Late payments will be assessed a 1.5 percent penalty per month. Property owners who do not receive a tax bill by May 29 are asked to call the treasurer’s office at 379-9465 to verify their address on file is correct.

Ford County Board calls for a special meeting

The Ford County Board has called a special meeting for 6:30 P-M on Wednesday, May 20th, to discuss and vote on whether to switch employee health insurance providers. The board Monday learned from Insurance and Personnel Committee Chairman Tom McQuinn of rural Paxton that if the county keeps its existing coverage through the Illinois Department of Central Management Services (CMS), the cost to the county will rise 40 percent starting in 2018.

Under its contract with CMS, Ford County pays $880 in premiums per month for each of its 53 employees, resulting in annual costs of $559,680. If the county retains its coverage through CMS and its costs rise by 40 percent, the county would pay $223,872 more per year.

Other business
Also at Monday night’s county board meeting:
  • The board voted to authorize Circuit Clerk Kim Evans to hire a full-time deputy clerk to fill a vacancy in her office. The board’s approval was needed due to the ongoing hiring freeze.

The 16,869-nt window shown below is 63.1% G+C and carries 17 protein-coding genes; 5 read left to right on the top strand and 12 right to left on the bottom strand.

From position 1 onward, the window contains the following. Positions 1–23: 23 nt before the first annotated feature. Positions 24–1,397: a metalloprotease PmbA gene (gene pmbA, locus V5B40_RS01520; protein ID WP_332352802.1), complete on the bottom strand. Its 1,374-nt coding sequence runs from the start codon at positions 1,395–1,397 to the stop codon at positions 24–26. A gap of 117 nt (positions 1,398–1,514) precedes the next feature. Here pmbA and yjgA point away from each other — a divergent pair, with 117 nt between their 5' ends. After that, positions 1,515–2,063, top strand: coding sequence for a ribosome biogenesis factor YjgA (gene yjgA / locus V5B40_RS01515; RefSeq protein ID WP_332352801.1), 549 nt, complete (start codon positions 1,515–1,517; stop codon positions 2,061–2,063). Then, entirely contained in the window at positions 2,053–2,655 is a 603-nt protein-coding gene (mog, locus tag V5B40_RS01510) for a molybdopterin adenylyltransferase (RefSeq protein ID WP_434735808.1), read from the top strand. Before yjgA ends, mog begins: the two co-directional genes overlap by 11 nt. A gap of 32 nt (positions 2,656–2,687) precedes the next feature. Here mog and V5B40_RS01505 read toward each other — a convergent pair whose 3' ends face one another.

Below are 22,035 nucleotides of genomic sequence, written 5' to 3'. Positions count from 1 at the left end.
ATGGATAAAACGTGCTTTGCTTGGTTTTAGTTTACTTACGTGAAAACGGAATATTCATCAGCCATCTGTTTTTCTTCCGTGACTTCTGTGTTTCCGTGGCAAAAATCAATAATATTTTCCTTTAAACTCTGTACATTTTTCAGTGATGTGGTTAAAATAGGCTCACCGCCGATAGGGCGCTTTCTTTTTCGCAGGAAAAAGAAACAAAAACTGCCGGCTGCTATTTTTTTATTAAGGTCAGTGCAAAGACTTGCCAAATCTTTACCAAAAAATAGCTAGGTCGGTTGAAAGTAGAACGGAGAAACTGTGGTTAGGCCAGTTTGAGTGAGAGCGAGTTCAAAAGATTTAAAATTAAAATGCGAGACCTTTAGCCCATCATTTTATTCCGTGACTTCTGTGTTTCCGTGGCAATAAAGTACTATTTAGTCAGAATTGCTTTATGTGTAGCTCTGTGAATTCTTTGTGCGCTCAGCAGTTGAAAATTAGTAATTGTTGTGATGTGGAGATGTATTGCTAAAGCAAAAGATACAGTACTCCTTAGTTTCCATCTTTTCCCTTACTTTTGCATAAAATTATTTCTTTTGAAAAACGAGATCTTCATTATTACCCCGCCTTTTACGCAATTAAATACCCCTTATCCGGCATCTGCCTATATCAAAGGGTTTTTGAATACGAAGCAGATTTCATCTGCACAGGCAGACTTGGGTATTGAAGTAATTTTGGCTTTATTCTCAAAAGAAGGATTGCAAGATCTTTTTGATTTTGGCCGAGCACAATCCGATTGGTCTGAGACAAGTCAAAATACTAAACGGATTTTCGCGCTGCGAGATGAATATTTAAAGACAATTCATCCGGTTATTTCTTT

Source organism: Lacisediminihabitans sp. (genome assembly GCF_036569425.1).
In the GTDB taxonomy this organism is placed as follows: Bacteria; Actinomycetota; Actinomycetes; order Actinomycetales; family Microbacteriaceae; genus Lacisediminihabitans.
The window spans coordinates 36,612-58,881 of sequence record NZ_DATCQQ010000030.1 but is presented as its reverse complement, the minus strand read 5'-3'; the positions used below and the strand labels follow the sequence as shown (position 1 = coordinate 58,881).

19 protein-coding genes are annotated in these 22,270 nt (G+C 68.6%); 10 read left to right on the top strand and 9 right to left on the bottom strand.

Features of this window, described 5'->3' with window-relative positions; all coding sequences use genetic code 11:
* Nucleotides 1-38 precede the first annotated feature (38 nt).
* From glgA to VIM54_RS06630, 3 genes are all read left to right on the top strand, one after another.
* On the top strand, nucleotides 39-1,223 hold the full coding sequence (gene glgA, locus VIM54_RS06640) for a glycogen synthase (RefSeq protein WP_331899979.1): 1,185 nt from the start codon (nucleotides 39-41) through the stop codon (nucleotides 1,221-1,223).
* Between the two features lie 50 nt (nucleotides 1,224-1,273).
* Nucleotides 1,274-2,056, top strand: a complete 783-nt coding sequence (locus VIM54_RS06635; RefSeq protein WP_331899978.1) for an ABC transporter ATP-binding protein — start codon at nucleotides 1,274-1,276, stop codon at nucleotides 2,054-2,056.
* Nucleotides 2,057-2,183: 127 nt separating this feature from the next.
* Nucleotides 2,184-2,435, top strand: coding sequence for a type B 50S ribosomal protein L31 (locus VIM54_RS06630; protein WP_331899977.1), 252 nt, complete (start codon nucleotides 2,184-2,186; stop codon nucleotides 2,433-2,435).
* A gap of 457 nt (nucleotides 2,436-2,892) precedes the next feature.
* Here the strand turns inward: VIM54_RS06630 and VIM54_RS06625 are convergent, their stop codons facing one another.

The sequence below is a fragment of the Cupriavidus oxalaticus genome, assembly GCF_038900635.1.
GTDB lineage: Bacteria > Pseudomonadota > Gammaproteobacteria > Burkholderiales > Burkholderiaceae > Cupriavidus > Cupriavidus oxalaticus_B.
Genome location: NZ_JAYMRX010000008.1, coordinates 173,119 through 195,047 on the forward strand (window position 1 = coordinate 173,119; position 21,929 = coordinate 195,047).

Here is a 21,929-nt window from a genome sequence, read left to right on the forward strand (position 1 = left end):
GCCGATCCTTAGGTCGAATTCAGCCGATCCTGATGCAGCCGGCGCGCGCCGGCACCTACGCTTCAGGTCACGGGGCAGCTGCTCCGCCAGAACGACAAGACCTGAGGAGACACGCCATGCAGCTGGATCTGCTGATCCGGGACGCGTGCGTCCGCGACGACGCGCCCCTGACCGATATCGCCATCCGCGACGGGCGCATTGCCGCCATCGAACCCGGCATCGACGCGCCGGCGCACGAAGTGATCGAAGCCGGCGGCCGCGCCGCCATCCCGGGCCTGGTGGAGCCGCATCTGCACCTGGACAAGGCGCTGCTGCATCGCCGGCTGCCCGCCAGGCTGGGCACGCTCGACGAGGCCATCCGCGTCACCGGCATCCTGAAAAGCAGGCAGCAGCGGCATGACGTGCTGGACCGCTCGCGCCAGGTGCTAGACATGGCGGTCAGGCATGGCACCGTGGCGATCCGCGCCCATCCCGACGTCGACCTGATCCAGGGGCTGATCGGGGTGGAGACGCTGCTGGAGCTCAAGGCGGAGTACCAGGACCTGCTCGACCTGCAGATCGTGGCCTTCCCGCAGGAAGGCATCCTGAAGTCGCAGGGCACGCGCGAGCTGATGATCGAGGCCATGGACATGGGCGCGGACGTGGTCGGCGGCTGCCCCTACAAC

• The board approved the re-appointment of Candice Short to a four-year term as Ford County’s supervisor of assessments. The state will reimburse the county for half of her $52,000 annual salary.
  • Nuss brought two bills pending in the state Legislature to the board’s attention, including one that would require government bodies to videotape their meetings. Nuss said the bills “could be a big issue” for Ford County’s finances.
  • The board approved a one-year contract — effective from Dec. 1, 2014, through Nov. 30, 2015 — between the sheriff’s office and Village of Kempton. The contract requires the sheriff’s office to provide patrols in Kempton for a fee of $6,253.
  • The board approved the re-appointment of Patricia Wilson of Sibley to a four-year term as a trustee of the Sullivant Township Fire Protection District, effective May 1.
  • The board approved the re-appointment of Duane Meister to a three-year term as a trustee of the Cullom Fire Protection District.